You’ve selected an interesting conference in your field. Your abstract, and then your paper have been accepted. You have prepared your presentation, and you’re ready to go.
All you need to do is pack your bags and head to the airport, right?
Having the right gear with you, and investing in the necessary goodies, can be a lifesaver. Here are the five most important elements of conference travel gear.
1. Carry-on or suitcase
Buy a good carry-on and (if possible) suitcase. And with “good”, I mean something that has about 5 years of warranty coming with the purchase. With “good”, I mean something that is almost too expensive for a graduate student.
Investing in good bags is one of the wisest decisions you can take when preparing for a conference.
I learned this lesson the hard way. The carry-on in the photograph is my third since I started my PhD. My first carry-on lasted about 1 and a half years. As I walked out of the Las Vegas airport to look for a cab, the handle broke off and I had to use the handle at the side and drag my 40lb carry-on with one arm. I ended up leaving the broken carry-on in my hotel room. Then I bought the cheapest carry-on I could find at Target, and it broke down before I even reached the train station to go to the airport. After all this misfortune, my parents gave me my awesome carry-on for my birthday. It’s the best thing since sliced bread.
2. Noise and light canceling
Make sure you bring the right tools to block light and noise. You might need these during the flight to catch some sleep, or, if you’re unlucky, in your hotel room.
For noise canceling, you can carry earplugs. If you fly a lot, noise canceling headphones are not a luxury but a good investment.
For light canceling, you can use a sleeping mask. The typical inflight mask won’t help much. Buy a good sleeping mask before your trip: one that blocks out all light and has soft patches underneath the eyes to reduce the pressure on your nose and cheekbones.
Bring your necessary electronics and all adapters. Before you leave, check the voltage and plugs used at your country of destination, and verify if these are compatible with the electronics you are bringing along.
If possible, get different power cords for your laptop, as the typical connector for inbetween your power cord and the foreign plug does not have a grounding. This could have possible devastating consequences for your device.
4. Low-tech tools
Wherever you go and whatever electronics you count on, make sure you carry some pencils, a notepad and a notebook.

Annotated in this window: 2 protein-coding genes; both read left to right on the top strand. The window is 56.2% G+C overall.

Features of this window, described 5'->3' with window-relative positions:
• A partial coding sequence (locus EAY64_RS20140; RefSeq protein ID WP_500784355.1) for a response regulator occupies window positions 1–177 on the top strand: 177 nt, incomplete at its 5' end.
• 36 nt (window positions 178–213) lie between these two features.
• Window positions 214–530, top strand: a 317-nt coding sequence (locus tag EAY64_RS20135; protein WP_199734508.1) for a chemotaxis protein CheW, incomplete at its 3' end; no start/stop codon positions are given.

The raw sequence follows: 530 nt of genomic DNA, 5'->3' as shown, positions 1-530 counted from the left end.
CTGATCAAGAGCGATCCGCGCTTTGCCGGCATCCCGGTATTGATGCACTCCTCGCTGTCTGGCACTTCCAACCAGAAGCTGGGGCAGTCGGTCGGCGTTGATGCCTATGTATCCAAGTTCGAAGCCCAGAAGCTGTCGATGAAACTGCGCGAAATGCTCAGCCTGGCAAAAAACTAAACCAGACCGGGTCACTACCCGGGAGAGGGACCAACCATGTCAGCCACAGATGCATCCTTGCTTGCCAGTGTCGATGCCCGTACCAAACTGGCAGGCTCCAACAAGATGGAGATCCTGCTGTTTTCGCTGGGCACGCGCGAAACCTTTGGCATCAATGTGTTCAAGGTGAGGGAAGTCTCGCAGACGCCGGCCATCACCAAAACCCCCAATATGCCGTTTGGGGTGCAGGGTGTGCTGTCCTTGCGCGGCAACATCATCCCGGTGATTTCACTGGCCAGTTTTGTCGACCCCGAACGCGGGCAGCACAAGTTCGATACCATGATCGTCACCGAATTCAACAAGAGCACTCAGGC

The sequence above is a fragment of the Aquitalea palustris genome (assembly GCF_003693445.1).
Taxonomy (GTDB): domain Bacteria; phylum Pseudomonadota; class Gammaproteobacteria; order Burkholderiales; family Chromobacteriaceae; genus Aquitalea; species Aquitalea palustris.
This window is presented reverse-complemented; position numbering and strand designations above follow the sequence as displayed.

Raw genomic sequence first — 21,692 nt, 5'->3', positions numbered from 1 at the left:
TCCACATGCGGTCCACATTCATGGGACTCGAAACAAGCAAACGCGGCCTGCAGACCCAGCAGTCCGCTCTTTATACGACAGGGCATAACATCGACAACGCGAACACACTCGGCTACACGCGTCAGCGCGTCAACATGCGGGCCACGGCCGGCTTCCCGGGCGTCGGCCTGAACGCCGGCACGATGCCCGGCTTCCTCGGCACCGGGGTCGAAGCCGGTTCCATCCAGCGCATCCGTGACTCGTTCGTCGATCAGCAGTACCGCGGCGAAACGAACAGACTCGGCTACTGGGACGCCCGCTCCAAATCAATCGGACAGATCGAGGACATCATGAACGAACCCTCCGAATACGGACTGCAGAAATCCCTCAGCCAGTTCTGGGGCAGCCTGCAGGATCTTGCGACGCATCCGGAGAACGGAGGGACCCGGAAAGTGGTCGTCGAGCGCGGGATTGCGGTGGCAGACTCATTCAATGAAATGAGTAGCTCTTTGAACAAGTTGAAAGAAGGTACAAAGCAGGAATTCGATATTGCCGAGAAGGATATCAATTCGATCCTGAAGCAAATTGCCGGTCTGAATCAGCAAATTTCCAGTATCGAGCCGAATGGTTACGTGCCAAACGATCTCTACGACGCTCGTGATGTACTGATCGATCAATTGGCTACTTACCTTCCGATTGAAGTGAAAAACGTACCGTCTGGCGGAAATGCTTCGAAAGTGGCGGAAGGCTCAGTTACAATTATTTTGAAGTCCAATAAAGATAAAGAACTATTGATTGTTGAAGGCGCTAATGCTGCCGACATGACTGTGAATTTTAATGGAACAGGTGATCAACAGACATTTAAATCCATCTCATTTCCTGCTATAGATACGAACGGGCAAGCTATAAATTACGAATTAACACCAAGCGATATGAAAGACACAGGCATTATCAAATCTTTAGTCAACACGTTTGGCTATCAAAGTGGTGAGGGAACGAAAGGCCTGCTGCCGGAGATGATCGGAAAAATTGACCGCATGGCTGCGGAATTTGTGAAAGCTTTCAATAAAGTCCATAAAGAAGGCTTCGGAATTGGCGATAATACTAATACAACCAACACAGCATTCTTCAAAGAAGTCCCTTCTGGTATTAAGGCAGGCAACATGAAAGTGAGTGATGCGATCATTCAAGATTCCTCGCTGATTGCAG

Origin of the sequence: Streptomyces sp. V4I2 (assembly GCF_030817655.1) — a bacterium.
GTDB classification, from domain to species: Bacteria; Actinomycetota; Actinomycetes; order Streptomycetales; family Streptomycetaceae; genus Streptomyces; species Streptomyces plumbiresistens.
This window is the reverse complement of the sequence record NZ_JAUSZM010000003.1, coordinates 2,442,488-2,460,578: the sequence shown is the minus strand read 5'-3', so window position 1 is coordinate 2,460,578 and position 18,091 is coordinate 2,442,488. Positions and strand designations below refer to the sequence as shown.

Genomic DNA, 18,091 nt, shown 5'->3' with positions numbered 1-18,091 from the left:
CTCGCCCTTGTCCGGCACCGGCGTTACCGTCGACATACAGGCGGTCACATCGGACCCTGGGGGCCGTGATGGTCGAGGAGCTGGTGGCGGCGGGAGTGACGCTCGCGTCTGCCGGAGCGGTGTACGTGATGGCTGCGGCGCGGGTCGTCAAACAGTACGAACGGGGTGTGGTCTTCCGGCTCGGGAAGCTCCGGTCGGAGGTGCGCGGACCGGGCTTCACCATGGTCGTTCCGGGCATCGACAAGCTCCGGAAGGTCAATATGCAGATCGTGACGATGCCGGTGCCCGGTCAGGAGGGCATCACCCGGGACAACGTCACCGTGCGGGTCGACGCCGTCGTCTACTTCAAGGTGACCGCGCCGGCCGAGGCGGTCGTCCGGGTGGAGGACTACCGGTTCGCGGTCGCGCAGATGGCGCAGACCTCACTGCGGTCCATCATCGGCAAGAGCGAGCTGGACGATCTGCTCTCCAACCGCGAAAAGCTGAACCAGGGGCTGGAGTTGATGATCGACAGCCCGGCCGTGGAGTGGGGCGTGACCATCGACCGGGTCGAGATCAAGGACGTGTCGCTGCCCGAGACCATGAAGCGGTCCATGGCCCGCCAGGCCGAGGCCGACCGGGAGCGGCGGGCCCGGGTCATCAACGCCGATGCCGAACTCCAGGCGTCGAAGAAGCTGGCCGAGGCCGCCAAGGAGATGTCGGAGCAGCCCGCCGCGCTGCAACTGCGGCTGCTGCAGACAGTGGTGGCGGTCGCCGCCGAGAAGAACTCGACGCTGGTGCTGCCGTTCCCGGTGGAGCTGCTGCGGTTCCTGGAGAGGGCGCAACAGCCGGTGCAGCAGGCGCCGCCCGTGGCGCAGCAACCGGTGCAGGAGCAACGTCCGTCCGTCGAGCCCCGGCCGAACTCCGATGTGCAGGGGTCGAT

Needless to say, but bring a hard-copy back-up of your conference, hotel and ground transportation reservations, and contact telephone numbers.
Bring a stack of your business cards. Even though you can easily link up to people on LinkedIn, giving a business card is still part of the game.
Nobody wants to get sick during a conference, but traveling and long busy conference days might put you at risk.
Always carry a little emergency medication kit. If you travel across timezones, take some sleeping pills to suppress the jetlag. If you travel abroad, take diarrhea medication – you might eat something your body is not used to. You might also like to take cough/cold pills, something for mild fever and something for headaches. It’s always easier to have these cures with you than try to find them in a pharmacy in a foreign country.
Bandages are another necessity. The average graduate student only takes out his/her fancy shoes for a conference, and that might result in blisters and chafing.
If you wear contacts, always bring glasses as a back-up in case your eyes get infected during your trip. The atmosphere in airplanes is very dry, so use your glasses to travel as well.
Pro-tip: Become an airline VIP
If possible, try to save airmiles on your airline of choice. You might accrue a lot of miles in your final PhD years, and your loyalty to an airline might pay off.
In the 3rd year of my PhD, I traveled enough miles to reach a status that ensures priority security, boarding and handling of my luggage. These options might sound too luxurious for a graduate student, but they make traveling a little lighter.
What is your favorite conference travel gear? Did you invest right away in the right tools, or did you learn it the hard way? Share your feedback on our Inside Higher Ed page by clicking here.
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